The rate of child passengers killed while riding with an impaired driver rose slightly during the first year of the pandemic, according to a new study in the March 2024 edition of Pediatrics.

Authors of the study “Child Passenger Deaths in Traffic Crashes Involving Alcohol-Impaired Drivers: 2011-2020” say most of these young passengers were unrestrained when they died. Of the nearly 8,000 child passengers who died in motor vehicle crashes from 2011 to 2020, one in five victims died in crashes involving an alcohol-impaired driver.

In most cases, the young person killed was in the same vehicle as an impaired driver. Researchers also noted the higher the blood alcohol concentration of the child’s driver, the less likely the child passenger who died was restrained in the crash – especially if the child was older. The data used in this study centered around children under the age of 15.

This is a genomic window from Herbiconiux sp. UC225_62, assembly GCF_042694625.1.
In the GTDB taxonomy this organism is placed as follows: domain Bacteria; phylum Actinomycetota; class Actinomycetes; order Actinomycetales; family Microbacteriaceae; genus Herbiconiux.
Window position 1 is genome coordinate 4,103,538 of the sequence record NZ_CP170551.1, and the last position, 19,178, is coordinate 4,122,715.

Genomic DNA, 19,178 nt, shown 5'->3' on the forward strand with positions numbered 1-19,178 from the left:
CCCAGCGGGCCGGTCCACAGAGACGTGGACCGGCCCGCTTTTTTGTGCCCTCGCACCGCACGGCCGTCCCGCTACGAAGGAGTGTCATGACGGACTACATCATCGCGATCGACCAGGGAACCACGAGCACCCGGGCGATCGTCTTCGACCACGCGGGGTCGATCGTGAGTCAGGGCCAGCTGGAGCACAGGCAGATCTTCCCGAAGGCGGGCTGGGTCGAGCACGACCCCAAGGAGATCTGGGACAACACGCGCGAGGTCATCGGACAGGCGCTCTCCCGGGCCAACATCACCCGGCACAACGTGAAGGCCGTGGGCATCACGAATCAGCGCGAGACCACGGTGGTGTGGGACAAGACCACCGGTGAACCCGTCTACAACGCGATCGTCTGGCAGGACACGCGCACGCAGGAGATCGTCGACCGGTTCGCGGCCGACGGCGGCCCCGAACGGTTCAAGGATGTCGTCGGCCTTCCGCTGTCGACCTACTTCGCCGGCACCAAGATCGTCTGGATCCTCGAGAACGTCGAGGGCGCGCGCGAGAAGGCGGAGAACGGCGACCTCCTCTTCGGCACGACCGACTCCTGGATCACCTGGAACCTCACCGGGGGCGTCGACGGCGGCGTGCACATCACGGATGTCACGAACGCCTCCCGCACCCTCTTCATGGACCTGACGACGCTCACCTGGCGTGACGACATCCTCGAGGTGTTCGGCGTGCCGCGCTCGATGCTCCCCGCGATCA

Many child deaths happened after a single-vehicle crash that occurred at night. Researchers contend child endangerment laws with enhanced DUI penalties while transporting a child have not been shown to be effective, partly because they are not consistently enforced. Possible interventions include a wider use of measures to address alcohol-impaired driving, such as an expanded use of alcohol ignition interlock devices for drivers convicted of DUI, lowering current blood alcohol concentration limits, and programs for repeat offenders.